Anyone else want to offer up an opinion?

I missed the deadline. I know I'm not a semi-professional critic like most of you, but I have been a member of this board for eons and have participated in nominating and voting for every list since the beginning. But these are difficult times.


There is this difference between the growth of some human beings and that of others: in the one case it is a continuous dying, in the other a continuous resurrection. (George MacDonald, The Princess and Curdie)

Isn't narrative structure enough of an ideology for art? (Greg Wright)

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Thanks, Darren. Email sent. The list will now have one female participant. My work here is now half done!


There is this difference between the growth of some human beings and that of others: in the one case it is a continuous dying, in the other a continuous resurrection. (George MacDonald, The Princess and Curdie)

Isn't narrative structure enough of an ideology for art? (Greg Wright)

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Thanks, Beth. I've added it to the master list. We're definitely reaching some consensus. On average, each person has contributed 16 films (272 films divided by 17 voters). Last week the average was 21. I still haven't added mine, but more than half of my choices have already been nominated.

By the way, my career has transitioned over the past few years into business intelligence, so I've begun thinking about weighting models that might help in the final scoring. For example:

  • Film 1 receives 20 votes with an average score of 4.5.
  • Film 2 receives 3 votes (because the other 17 voters haven't seen it) averaging 4.67.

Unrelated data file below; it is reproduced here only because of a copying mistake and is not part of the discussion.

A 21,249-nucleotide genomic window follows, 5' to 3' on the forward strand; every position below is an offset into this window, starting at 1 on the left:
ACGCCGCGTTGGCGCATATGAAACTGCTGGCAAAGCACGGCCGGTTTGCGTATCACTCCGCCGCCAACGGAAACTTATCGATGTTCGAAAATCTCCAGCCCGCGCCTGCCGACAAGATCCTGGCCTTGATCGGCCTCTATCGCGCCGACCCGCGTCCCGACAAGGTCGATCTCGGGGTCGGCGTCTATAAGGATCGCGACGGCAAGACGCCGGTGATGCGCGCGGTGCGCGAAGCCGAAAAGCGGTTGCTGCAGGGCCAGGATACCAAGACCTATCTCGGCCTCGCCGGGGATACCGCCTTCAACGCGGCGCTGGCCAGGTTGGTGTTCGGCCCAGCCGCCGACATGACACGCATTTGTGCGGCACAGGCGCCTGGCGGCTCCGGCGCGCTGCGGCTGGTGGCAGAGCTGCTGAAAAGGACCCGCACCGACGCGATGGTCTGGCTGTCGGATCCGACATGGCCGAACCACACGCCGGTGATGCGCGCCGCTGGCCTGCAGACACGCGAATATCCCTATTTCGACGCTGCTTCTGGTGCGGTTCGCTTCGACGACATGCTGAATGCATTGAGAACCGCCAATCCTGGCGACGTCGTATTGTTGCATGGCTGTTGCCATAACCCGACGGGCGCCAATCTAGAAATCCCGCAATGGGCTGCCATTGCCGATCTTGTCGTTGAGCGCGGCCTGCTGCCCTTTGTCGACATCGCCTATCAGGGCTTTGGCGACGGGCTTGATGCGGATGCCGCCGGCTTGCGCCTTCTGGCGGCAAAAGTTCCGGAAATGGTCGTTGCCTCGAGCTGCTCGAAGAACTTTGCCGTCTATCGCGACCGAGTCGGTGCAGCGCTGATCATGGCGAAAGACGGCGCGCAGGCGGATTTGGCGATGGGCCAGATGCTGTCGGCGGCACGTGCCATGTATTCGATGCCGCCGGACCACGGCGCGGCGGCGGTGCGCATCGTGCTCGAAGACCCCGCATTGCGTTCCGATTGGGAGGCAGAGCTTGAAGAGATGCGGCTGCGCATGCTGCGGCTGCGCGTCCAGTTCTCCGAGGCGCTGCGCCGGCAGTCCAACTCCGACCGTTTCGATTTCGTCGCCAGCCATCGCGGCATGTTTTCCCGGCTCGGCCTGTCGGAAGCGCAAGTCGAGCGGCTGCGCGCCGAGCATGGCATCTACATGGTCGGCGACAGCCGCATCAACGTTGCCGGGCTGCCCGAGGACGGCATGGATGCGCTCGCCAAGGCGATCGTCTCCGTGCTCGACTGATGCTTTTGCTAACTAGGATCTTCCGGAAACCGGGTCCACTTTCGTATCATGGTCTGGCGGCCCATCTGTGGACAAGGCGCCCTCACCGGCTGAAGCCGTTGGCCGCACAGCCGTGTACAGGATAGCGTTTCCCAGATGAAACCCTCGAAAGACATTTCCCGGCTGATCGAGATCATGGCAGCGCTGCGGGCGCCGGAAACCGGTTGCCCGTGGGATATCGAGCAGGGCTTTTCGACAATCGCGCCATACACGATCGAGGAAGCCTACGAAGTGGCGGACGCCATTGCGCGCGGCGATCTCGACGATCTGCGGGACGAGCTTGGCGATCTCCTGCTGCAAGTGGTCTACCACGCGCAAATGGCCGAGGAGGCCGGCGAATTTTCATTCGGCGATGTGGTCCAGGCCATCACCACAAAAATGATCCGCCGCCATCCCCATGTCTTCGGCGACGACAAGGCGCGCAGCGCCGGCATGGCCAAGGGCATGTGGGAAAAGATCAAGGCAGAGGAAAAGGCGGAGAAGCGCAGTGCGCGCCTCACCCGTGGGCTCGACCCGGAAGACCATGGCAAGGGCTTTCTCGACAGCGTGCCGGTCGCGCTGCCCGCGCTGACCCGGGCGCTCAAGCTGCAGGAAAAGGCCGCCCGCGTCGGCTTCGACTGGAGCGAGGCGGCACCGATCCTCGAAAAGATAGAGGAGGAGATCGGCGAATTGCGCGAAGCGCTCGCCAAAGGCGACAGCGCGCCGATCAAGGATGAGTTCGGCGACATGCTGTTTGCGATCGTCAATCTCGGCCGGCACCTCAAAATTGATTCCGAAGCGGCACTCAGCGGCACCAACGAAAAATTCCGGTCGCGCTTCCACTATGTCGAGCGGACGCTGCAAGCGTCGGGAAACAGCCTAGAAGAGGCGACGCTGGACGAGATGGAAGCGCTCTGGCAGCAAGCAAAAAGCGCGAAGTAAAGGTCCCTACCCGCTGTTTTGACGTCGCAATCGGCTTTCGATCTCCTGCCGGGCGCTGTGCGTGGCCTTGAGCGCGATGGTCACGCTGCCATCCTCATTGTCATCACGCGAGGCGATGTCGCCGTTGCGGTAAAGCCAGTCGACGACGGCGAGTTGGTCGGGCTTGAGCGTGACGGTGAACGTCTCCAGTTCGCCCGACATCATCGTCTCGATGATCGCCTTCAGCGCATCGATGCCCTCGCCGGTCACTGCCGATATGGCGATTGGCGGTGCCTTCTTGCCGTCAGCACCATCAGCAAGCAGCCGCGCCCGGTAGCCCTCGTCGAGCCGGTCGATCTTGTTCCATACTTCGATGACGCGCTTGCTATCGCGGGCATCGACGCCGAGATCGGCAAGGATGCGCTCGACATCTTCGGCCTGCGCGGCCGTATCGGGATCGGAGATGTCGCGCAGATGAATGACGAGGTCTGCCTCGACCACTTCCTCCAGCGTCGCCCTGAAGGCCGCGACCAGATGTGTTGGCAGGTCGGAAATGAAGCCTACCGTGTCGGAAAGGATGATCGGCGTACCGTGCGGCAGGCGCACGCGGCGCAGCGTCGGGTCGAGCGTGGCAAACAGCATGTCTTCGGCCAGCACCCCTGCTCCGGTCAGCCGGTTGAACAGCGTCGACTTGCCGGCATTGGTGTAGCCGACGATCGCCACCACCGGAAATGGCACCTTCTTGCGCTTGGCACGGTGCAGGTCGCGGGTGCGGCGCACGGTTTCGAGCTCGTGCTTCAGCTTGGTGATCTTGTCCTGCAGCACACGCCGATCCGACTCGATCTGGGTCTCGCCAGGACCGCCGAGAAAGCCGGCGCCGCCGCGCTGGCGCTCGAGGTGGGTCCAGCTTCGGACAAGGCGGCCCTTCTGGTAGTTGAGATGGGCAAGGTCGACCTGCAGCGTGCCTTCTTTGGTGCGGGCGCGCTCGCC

Do we all agree that film 1 should rank higher than film 2?

Edited by Darren H

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1 minute ago, Darren H said:

Thanks, Beth. I've added it to the master list. We're definitely reaching some consensus. On average, each person has contributed 16 films (272 films divided by 17 voters). Last week the average was 21. I still haven't added mine, but more than half of my choices have already been nominated.

By the way, my career has transitioned over the past few years into business intelligence, so I've begun thinking about scoring models that might help in the final scoring. For example:

  • Film 1 receives 20 votes with an average score of 4.5.
  • Film 2 receives 3 votes (because the other 17 voters haven't seen it) averaging 4.67.

Do we all agree that film 1 should rank higher than film 2?

Yes, I agree that film 1 should rank higher. Should be like voting for sports awards.


"A director must live with the fact that his work will be called to judgment by someone who has never seen a film of Murnau's." - François Truffaut

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Reviews and essays at Three Brothers Film.

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I'm also curious about a scenario like this:

  • Voter 1 has seen 275 of the 300 nominated films and gives Star Wars a 5.
  • Voter 2 has seen 115 of the 300 nominated films and gives Star Wars a 1.

Voter 1 will exercise more influence on the list by getting to vote more than twice as often, but should voter 1's score for Star Wars also be weighted more heavily than voter 2's? I'm pretty sure that if we get the weighting of score averages right, we shouldn't have to worry about weighting voters. It's an interesting data question, though.